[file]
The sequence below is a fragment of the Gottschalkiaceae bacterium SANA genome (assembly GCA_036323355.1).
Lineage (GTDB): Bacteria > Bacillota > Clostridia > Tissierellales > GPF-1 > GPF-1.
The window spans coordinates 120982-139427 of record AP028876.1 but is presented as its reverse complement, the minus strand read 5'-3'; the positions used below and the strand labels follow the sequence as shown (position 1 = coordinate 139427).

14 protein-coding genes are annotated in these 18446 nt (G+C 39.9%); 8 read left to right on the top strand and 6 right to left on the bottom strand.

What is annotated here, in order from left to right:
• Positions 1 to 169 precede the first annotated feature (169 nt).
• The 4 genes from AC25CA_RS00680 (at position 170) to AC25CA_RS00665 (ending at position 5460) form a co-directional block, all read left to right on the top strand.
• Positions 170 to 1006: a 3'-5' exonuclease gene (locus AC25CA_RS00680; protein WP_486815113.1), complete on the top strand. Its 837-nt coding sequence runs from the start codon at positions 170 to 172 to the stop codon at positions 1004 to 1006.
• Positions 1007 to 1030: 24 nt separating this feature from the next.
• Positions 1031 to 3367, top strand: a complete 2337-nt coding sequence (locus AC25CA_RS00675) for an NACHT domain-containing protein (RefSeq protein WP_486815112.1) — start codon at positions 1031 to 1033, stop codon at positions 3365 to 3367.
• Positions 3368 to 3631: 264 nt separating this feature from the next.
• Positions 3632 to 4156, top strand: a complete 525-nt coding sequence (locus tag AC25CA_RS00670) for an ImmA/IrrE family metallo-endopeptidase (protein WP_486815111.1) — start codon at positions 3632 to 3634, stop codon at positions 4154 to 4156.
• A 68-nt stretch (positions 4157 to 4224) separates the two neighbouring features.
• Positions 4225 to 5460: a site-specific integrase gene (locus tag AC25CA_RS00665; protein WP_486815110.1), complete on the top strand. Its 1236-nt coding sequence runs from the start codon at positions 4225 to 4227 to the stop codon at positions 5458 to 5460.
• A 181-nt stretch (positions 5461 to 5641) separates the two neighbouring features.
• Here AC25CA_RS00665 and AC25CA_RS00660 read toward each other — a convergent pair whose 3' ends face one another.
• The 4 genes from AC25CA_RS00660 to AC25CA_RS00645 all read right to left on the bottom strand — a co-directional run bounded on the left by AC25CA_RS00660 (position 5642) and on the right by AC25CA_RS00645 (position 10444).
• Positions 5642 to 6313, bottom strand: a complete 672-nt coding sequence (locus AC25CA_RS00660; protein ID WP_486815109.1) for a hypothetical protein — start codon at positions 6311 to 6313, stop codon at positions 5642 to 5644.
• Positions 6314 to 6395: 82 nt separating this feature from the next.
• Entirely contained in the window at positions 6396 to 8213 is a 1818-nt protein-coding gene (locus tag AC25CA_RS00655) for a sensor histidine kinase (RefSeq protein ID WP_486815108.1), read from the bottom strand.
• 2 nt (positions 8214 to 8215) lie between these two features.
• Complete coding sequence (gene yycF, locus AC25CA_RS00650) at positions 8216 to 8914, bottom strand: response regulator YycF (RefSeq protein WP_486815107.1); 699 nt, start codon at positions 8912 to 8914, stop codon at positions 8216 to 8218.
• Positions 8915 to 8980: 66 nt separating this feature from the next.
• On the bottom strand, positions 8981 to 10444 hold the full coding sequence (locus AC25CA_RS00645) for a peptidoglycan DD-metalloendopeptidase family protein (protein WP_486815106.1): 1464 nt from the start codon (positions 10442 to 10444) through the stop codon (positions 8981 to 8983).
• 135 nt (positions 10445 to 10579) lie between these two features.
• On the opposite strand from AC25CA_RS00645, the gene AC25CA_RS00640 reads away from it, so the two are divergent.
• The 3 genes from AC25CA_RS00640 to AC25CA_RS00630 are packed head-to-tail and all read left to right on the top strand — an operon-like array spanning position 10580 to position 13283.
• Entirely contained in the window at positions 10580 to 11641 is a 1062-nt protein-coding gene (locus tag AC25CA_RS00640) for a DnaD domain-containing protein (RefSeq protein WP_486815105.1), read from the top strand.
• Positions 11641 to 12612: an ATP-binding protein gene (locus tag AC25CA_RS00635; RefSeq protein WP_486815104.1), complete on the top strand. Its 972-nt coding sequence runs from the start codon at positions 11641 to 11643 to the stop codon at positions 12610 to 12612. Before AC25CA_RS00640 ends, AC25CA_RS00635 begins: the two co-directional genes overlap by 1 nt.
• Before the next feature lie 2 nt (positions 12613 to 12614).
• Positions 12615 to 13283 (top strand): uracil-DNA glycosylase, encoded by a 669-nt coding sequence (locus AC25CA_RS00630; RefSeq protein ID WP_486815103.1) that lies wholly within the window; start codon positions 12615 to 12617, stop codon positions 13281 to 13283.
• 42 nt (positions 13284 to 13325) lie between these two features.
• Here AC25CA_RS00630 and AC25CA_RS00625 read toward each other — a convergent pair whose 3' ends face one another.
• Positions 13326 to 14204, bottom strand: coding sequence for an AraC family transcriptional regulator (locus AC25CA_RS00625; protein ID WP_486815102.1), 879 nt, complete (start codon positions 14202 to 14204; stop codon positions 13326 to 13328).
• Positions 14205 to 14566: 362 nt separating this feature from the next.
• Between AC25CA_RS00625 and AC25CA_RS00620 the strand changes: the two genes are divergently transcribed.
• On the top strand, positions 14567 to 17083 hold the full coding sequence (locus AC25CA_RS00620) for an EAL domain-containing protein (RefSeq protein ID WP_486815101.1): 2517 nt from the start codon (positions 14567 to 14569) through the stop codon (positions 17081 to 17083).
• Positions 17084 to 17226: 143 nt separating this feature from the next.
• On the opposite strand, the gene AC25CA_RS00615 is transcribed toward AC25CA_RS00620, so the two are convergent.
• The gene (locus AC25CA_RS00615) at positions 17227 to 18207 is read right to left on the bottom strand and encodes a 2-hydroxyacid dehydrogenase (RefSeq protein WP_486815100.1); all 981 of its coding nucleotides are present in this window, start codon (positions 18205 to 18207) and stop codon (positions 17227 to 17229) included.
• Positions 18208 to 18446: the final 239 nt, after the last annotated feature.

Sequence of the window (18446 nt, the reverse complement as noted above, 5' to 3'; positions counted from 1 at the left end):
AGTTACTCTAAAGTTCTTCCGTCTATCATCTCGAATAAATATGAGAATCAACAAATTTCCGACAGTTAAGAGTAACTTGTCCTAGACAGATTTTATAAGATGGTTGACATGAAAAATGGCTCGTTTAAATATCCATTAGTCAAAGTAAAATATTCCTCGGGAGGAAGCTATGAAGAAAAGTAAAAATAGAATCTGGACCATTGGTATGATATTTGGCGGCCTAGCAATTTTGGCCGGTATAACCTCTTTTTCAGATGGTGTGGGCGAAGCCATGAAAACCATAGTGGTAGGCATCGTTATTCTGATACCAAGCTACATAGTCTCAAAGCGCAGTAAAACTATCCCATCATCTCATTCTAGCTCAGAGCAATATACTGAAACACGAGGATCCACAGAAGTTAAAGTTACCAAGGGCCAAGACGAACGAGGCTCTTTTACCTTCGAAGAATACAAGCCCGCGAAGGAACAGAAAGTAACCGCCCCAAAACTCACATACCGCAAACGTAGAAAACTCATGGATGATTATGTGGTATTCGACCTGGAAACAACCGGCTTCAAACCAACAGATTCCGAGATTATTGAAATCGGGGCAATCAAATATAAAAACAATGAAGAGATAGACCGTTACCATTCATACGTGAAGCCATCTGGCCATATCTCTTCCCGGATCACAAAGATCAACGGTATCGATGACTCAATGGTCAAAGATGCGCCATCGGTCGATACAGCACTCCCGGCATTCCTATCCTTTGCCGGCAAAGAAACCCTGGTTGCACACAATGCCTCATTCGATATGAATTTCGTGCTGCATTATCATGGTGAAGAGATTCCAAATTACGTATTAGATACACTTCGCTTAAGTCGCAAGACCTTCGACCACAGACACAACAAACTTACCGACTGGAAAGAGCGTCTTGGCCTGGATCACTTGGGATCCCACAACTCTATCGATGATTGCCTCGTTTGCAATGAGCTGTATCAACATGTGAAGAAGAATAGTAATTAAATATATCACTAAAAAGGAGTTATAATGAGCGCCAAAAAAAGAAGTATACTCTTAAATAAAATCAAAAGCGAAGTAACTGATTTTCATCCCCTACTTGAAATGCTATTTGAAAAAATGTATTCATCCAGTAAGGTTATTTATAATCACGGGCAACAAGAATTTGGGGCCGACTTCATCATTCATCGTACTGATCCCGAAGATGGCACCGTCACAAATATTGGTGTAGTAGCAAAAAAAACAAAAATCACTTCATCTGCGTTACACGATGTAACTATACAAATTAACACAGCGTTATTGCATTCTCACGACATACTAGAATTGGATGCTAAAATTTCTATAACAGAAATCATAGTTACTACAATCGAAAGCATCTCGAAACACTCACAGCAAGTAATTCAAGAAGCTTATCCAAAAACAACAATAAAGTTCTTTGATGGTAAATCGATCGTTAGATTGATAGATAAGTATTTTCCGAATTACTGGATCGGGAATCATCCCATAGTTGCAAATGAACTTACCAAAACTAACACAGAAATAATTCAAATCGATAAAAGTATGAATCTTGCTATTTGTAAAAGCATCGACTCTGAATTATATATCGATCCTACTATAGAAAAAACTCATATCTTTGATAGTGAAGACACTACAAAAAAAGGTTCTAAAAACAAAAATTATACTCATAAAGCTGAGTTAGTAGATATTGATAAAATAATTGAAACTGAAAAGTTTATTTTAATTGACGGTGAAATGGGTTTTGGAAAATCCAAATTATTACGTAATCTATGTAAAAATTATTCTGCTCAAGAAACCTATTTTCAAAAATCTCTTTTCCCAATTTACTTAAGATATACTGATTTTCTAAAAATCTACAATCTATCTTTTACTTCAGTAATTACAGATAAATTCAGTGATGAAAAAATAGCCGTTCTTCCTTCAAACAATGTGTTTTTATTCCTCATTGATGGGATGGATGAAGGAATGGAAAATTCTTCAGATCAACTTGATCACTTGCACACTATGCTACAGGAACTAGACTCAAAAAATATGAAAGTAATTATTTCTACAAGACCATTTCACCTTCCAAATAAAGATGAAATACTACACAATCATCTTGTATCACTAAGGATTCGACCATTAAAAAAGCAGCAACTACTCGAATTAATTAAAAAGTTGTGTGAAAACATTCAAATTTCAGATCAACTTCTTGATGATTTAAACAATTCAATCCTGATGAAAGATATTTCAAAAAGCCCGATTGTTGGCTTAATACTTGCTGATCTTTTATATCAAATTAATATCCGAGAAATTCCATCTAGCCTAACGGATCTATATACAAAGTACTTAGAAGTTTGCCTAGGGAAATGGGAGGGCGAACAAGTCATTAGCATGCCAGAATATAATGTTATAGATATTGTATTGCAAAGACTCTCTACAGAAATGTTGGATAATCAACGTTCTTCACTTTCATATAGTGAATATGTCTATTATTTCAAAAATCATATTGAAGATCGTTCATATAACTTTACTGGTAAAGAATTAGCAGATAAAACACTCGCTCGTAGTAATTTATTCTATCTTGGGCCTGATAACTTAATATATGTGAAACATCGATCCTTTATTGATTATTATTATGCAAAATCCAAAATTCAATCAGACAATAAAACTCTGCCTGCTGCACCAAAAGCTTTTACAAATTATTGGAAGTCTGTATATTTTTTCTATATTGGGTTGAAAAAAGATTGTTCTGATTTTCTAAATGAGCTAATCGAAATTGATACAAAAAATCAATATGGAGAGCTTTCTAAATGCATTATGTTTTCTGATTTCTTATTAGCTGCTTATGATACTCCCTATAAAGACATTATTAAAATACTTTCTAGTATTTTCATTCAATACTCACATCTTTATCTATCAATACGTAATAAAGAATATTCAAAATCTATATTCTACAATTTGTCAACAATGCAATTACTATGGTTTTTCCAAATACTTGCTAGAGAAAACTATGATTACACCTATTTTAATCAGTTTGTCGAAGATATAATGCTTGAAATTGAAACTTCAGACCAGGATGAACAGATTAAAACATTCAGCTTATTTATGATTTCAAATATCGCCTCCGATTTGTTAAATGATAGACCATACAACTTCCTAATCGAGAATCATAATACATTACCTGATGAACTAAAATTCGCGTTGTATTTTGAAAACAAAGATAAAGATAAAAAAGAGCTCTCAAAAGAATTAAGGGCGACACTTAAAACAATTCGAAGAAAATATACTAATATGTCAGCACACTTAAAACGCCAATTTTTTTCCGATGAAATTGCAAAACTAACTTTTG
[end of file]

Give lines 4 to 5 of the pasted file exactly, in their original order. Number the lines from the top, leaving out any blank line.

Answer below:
14 protein-coding genes are annotated in these 18446 nt (G+C 39.9%); 8 read left to right on the top strand and 6 right to left on the bottom strand.

What is annotated here, in order from left to right: